Imagine you could use a standard 3D printer to create your next robotic assistant. Just snap in a motor and battery, and it’s ready to go.
That’s precisely the scenario made possible by a new 3D printing technique developed at MIT.
Liquids have long been a challenge for 3D printing, and they’re necessary for hydraulic devices like moving robots. On Wednesday, researchers at MIT’s Computer Science and Artificial Intelligence Laboratory (CSAIL) announced what they call the first-ever technique for 3D printing robots that can print solid and liquid materials at the same time.
That means it’s possible to print dynamic robots in a single step, using a commercially available 3D printer.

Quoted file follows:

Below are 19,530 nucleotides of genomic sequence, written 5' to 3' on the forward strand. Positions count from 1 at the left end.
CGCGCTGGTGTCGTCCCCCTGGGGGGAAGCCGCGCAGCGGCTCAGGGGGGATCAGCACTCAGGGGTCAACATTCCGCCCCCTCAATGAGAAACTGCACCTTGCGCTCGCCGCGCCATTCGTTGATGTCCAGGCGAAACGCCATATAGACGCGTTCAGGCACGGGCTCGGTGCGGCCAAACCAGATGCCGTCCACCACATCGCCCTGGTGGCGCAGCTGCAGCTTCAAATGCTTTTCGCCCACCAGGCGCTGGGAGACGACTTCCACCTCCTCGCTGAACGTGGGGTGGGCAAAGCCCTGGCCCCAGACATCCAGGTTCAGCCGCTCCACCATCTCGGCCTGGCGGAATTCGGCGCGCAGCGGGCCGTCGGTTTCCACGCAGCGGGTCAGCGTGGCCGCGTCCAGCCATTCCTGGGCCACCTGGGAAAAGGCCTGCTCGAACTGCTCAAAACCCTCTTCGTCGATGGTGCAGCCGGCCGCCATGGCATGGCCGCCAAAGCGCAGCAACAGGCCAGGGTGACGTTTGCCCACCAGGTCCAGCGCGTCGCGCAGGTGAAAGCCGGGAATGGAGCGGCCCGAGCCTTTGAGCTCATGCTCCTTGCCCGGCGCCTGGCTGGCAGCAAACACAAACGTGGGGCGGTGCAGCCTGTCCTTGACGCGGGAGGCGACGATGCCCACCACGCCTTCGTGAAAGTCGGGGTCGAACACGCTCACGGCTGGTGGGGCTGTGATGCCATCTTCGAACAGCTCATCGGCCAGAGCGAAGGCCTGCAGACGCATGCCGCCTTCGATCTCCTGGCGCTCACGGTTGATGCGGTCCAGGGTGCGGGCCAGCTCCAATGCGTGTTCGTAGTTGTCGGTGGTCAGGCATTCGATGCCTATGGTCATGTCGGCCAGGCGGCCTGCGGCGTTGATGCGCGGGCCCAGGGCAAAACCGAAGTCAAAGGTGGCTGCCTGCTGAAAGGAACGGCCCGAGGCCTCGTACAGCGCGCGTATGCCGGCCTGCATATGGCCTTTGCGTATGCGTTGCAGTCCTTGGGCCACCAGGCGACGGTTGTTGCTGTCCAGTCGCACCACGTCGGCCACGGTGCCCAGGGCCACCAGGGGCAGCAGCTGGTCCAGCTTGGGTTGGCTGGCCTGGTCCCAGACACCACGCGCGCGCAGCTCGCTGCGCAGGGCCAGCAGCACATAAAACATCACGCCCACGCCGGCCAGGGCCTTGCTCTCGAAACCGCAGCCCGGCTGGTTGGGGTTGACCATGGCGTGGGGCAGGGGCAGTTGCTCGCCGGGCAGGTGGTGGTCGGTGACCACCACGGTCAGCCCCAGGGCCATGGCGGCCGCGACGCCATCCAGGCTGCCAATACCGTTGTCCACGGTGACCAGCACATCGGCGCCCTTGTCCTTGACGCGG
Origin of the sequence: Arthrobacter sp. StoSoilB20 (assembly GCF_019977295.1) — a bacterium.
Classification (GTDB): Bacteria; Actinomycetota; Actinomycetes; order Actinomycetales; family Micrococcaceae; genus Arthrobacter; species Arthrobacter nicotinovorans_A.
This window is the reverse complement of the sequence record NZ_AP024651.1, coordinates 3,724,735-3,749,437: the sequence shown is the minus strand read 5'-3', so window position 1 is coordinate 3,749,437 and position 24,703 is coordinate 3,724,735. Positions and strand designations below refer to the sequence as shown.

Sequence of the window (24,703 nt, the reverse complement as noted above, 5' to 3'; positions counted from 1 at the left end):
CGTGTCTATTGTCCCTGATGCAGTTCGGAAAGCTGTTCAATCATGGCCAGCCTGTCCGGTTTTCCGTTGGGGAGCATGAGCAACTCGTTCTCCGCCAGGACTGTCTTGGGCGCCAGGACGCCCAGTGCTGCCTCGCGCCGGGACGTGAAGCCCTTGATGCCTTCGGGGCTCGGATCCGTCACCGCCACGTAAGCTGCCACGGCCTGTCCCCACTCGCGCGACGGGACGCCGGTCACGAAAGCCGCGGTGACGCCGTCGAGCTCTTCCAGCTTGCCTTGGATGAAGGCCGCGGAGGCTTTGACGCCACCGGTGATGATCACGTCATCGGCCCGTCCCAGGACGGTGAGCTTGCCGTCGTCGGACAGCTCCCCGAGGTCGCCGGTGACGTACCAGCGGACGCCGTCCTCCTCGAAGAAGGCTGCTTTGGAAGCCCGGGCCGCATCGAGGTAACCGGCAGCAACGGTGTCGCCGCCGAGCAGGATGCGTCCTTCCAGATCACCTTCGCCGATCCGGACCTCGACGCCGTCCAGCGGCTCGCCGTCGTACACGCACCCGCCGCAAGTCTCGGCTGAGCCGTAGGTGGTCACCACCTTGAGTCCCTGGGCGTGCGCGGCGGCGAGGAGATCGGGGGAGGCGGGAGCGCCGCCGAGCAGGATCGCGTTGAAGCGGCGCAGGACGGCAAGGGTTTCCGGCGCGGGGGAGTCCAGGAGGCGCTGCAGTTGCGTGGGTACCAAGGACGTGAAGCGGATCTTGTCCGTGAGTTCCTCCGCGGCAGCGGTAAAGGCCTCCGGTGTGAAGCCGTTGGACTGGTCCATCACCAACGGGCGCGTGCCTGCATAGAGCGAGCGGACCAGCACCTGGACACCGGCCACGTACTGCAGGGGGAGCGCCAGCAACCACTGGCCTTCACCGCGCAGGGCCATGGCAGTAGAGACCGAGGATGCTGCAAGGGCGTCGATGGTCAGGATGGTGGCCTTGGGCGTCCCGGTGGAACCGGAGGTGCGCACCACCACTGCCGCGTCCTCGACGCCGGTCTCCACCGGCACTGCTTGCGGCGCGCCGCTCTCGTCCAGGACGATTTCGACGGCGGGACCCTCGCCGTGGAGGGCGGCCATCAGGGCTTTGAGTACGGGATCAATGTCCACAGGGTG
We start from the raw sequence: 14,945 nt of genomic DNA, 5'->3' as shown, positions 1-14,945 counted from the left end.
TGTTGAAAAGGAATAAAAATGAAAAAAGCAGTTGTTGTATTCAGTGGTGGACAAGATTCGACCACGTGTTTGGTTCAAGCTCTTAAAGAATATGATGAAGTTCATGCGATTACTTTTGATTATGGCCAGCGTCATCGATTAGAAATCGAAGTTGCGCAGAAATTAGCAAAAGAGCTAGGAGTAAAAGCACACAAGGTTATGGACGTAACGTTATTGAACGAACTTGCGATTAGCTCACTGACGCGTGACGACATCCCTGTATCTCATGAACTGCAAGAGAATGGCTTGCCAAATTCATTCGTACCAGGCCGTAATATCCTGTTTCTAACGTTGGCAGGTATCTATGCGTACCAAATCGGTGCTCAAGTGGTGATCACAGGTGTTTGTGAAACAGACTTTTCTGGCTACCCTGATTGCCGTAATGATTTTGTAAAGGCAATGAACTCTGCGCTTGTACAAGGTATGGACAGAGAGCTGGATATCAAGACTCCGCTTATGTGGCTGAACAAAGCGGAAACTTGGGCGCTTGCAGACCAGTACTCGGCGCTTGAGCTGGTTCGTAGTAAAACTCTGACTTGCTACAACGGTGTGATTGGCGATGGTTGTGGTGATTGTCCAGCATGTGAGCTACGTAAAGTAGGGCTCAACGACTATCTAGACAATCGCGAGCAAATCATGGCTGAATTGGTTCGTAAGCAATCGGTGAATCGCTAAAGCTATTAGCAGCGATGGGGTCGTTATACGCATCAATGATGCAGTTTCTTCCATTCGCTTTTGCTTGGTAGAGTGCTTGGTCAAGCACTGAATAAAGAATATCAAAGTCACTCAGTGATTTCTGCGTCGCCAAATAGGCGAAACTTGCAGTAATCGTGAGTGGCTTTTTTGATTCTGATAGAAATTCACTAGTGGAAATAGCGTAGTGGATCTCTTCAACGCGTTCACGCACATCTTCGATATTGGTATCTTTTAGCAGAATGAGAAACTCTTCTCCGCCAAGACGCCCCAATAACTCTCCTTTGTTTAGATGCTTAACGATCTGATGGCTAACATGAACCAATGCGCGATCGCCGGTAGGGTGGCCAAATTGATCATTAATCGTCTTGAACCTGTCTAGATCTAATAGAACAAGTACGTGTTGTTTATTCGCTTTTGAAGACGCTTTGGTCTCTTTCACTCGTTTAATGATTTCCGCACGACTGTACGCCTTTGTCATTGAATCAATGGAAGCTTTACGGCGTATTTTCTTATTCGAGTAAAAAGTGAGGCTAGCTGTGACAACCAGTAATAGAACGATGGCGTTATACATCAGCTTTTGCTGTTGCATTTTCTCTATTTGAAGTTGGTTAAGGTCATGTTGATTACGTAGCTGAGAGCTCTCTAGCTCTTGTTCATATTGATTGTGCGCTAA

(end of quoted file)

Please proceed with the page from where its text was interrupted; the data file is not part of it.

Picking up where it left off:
“Our approach, which we call ‘printable hydraulics,’ is a step towards the rapid fabrication of functional machines,” said CSAIL Director Daniela Rus, who oversaw the project and co-wrote a paper describing the results. “All you have to do is stick in a battery and motor, and you have a robot that can practically walk right out of the printer.”
The paper will be presented next month at the 2016 IEEE International Conference on Robotics and Automation (ICRA) in Sweden